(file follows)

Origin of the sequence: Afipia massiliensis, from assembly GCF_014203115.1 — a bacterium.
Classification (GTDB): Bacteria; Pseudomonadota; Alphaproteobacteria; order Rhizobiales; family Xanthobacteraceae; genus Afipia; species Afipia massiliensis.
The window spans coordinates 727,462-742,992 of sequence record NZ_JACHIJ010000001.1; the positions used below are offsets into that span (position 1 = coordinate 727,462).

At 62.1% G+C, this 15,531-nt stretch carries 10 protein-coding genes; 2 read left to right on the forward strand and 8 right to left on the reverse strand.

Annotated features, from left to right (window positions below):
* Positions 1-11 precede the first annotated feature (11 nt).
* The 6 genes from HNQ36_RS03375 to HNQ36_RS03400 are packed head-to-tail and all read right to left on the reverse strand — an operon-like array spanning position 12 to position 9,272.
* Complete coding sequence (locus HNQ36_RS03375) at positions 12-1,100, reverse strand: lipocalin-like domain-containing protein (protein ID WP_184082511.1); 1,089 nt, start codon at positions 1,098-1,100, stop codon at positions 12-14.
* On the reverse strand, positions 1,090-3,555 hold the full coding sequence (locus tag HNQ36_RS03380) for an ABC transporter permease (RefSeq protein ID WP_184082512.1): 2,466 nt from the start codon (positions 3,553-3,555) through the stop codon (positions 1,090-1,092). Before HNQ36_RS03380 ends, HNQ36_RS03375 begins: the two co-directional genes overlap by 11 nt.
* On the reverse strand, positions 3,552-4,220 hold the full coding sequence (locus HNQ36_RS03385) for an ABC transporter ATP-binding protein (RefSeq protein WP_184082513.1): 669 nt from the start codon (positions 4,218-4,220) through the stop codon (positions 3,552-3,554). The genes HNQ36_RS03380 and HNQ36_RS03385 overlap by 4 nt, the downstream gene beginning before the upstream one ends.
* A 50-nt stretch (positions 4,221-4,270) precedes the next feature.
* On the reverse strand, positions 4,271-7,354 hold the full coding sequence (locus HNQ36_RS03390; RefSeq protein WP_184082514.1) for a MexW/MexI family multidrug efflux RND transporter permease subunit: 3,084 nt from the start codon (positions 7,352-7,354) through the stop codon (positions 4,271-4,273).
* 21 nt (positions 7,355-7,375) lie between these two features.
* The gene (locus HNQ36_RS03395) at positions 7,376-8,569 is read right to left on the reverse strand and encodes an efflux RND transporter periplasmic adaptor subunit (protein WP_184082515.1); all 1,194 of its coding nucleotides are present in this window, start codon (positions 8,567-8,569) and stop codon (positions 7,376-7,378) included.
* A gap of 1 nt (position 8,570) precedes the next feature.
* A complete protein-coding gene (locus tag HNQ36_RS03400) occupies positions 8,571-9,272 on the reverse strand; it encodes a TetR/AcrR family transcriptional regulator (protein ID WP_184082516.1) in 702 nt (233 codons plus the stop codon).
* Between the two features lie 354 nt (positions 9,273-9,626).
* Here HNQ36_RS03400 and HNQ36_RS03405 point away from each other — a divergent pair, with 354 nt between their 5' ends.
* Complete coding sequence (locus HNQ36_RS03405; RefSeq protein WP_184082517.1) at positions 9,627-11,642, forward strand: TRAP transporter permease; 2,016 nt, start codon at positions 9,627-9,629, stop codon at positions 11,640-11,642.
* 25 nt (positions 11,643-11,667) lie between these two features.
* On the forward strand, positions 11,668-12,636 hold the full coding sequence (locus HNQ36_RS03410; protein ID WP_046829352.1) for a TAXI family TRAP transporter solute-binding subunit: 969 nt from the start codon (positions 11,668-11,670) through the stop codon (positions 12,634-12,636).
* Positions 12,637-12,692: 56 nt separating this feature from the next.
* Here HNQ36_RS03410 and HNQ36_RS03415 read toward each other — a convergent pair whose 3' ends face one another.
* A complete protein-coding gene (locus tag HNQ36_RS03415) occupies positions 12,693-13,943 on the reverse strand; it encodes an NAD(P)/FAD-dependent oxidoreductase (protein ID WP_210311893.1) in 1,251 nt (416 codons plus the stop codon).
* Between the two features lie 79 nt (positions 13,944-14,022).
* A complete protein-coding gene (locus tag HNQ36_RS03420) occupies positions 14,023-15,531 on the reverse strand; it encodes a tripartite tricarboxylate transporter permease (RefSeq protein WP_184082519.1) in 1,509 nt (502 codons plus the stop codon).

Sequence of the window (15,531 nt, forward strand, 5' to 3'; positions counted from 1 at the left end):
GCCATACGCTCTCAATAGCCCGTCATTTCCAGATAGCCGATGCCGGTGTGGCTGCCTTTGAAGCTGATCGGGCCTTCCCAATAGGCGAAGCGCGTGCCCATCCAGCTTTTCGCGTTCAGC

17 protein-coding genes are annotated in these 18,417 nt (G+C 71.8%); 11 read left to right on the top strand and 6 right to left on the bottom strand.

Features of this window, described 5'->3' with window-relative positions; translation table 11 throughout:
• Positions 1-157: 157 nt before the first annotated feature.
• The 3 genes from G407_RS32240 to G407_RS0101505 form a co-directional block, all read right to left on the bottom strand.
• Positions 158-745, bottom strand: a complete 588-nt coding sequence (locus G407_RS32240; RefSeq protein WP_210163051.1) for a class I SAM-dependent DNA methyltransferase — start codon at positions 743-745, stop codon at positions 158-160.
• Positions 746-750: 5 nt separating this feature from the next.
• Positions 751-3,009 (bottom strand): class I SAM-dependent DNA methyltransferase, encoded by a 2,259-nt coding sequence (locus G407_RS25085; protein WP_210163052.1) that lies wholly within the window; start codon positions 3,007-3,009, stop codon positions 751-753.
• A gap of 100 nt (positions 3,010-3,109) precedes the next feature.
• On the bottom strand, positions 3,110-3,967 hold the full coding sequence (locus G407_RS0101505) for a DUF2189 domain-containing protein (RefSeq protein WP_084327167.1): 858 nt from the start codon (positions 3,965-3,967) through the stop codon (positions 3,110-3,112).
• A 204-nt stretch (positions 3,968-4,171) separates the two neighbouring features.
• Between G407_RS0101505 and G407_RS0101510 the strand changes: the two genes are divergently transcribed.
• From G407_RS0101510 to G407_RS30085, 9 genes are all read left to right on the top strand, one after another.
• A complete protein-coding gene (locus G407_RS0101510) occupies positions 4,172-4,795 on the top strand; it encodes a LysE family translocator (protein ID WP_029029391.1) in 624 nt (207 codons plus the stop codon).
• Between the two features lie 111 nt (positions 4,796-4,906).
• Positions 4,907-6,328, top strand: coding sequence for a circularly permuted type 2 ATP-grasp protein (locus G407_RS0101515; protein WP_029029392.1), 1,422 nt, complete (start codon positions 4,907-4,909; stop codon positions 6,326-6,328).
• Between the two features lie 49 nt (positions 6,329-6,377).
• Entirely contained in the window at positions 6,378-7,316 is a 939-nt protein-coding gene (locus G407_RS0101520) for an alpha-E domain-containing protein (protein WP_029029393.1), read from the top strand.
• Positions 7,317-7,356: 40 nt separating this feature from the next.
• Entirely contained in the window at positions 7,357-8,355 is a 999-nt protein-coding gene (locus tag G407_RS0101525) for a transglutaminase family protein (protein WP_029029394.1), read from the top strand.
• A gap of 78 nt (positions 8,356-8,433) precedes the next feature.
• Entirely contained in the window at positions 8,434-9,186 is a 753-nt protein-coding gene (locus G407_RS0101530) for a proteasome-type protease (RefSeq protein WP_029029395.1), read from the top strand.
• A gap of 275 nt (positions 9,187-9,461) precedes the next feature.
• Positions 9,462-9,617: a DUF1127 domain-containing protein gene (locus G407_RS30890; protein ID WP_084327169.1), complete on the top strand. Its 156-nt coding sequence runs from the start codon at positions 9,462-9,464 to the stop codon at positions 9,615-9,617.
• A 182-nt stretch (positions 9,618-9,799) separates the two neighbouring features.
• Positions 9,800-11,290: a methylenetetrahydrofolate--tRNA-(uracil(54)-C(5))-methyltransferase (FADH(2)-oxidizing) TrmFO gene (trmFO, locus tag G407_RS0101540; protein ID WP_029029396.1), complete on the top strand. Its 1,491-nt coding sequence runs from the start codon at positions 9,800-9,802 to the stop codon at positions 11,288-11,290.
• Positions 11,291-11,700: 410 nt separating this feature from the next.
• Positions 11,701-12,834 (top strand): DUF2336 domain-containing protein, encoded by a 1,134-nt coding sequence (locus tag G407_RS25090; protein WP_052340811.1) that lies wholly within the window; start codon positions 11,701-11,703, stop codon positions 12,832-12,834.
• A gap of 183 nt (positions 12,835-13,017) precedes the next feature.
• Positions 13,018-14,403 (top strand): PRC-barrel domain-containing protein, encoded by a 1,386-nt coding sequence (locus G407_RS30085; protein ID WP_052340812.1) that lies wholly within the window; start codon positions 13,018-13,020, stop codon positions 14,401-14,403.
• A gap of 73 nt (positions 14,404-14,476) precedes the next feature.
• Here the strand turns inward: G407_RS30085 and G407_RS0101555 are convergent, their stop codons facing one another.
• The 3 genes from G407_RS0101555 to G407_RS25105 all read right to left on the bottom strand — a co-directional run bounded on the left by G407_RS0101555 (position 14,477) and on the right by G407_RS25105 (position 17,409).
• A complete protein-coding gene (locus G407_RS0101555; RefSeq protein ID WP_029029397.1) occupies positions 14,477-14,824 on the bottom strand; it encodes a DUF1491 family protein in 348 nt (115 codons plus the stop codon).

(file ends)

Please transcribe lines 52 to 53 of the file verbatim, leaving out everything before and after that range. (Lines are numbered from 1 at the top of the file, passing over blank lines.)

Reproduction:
• A 182-nt stretch (positions 9,618-9,799) separates the two neighbouring features.
• Positions 9,800-11,290: a methylenetetrahydrofolate--tRNA-(uracil(54)-C(5))-methyltransferase (FADH(2)-oxidizing) TrmFO gene (trmFO, locus tag G407_RS0101540; protein ID WP_029029396.1), complete on the top strand. Its 1,491-nt coding sequence runs from the start codon at positions 9,800-9,802 to the stop codon at positions 11,288-11,290.